Delhi’s Donald Trumps

GURUGRAM, INDIA - OCTOBER 31: People flout social distancing norms as they throng a market for shopping ahead of the festive season at Sadar Bazar, on October 31, 2020 in Gurugram, India. (Photo by Parveen Kumar/Hindustan Times via Getty Images)

Some are in denial and delusional about the dangers of the pandemic. They are learning their lessons the hard way

There are many Donald Trumps in Delhi who are happy in denial. While the pandemic rages on, particularly in the NCR, there are many who feel that the worst is over, and now life can return to pre-Covid times. This is not merely their belief but a reality for them. Surely, they are living dangerously.

Take the case of Ram Prasad, that’s how he identifies himself to me after a bit of hesitation. He mans a temporary liquor stall in Noida close to a big commercial complex that houses offices of multinational companies and has a shopping complex on the ground floor. He sells no beer, only expensive hard liquor. The cheapest is a bottle of Old Monk rum. There’s a small stall next to his shop that sells munchies like hot roasted nuts, aerated drinks and water bottles. Many, mostly corporate types, after a hard day’s work, (yes, some have returned to their offices), buy a bottle and park their cars in a dark corner, zip up their jackets and have a few quick drinks in plastic glasses—this practice is popularly known as Car-o-bar.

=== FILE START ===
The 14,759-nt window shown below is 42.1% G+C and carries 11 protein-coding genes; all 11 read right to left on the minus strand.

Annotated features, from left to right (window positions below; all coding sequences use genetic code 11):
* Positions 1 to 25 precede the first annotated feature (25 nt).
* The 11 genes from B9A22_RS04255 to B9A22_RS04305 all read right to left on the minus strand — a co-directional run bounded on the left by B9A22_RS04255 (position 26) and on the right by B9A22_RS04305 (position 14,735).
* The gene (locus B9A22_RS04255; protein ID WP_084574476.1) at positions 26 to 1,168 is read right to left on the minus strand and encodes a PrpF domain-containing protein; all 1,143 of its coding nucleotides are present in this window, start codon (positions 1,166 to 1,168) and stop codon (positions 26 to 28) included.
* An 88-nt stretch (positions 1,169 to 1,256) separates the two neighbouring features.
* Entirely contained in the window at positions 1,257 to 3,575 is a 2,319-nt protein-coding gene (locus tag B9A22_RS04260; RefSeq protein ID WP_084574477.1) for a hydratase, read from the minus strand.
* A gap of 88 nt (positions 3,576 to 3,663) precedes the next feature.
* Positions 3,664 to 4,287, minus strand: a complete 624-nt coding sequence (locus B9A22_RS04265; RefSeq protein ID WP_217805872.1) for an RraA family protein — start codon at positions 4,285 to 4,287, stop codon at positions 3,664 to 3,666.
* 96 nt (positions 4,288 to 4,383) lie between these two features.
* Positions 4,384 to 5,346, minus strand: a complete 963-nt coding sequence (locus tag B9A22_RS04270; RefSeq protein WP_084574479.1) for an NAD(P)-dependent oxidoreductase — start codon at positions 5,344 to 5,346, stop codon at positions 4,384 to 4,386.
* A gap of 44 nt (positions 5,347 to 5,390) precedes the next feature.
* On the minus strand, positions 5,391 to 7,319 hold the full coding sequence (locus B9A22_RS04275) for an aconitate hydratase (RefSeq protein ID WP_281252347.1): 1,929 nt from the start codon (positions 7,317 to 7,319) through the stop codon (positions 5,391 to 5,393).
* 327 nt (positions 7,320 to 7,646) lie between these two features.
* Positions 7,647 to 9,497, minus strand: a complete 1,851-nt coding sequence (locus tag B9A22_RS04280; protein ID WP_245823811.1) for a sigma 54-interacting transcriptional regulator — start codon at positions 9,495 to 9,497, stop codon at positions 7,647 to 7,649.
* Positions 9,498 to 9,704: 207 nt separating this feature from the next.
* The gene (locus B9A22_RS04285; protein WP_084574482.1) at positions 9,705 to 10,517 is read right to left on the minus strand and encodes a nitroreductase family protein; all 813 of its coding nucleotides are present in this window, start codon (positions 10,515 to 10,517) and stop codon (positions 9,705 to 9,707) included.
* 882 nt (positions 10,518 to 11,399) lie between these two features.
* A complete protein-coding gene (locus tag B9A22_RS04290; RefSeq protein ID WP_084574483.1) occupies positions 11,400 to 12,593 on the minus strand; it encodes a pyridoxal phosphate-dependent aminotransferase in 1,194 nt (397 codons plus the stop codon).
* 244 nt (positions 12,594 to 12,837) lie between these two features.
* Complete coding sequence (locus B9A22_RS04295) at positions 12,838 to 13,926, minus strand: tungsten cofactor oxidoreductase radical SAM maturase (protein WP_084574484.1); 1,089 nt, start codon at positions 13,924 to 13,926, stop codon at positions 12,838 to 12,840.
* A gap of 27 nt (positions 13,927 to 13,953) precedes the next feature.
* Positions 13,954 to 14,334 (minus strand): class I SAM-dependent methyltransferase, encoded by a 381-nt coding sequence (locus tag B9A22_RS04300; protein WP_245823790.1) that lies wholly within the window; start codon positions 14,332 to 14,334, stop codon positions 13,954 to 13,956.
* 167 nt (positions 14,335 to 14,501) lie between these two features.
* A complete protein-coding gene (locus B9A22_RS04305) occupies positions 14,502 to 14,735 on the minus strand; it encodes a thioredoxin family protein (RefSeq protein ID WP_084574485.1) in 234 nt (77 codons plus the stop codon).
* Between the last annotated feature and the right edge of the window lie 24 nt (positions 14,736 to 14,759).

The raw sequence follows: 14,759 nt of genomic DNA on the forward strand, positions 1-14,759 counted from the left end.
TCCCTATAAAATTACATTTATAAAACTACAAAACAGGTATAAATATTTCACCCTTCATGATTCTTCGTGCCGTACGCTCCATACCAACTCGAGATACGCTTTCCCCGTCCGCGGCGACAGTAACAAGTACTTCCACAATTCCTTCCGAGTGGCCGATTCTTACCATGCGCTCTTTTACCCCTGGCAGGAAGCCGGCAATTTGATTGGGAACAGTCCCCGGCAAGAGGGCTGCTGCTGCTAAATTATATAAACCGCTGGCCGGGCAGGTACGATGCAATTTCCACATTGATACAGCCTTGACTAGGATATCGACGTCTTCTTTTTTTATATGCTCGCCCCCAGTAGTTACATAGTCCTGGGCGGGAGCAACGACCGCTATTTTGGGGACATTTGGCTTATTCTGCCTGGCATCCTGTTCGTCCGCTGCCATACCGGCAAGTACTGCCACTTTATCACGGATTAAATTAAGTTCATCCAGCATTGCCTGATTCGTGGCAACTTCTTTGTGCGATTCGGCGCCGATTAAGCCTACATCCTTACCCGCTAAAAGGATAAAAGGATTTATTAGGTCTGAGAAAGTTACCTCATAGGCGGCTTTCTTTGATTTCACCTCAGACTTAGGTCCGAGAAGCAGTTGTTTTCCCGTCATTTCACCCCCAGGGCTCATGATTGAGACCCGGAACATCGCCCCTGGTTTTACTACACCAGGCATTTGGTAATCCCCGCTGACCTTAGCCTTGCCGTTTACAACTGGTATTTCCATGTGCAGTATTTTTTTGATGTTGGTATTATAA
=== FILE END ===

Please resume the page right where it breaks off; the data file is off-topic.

Ram Prasad never wears a mask. When you confront him about it, he seems puzzled. “Corona is over,” he says in Hindi with a fair bit of conviction. “Who told you that?” He’s fairly bewildered by the tone of the question. “We all know it.” And he is dismayed that I don’t know this simple fact. “They (the corporate types) have started coming back to the office. Sales of liquor have gone up. People are drinking more.”

He has a simple logic. Mostly, he’s not confined at the shop, is seen chatting up with people—seems to know a lot of them—in the street. He walks back to the shop only after he’s made customers wait for a few minutes.

He looked at me across the grilled window to give me an impression that most of the liquor he has to offer is beyond my means. I do surprise him by ordering a bottle of gin and force a conversation on him. “I’m a good example that Covid (the pandemic) is over,” he said when I met him the second time. His argument is that he never wears masks and meets hundreds of people every day without practising social distancing and that he’s absolutely fine.

What about media reports of people dying in large numbers? “Don’t believe in what the media says,” he says casually. I took my bottle of gin, vanished from the scene and sanitised my hands twice at home.

Singh Sahib–a man of strong views!

Singh Sahib (named changed at the request of his son) used to be an IG rank officer in a paramilitary force. Now 74 and retired, he was forced to live with his son in a flat in Pandara Road during the lockdown and couldn’t go back to his native city Jaipur for months. Diabetic and an avid conversationist, he is fairly dejected about being prevented from leading his life in a “normal way”. He feels that there’s no pandemic of the kind to invite such an extreme reaction—like a lockdown and working from home—all over the world.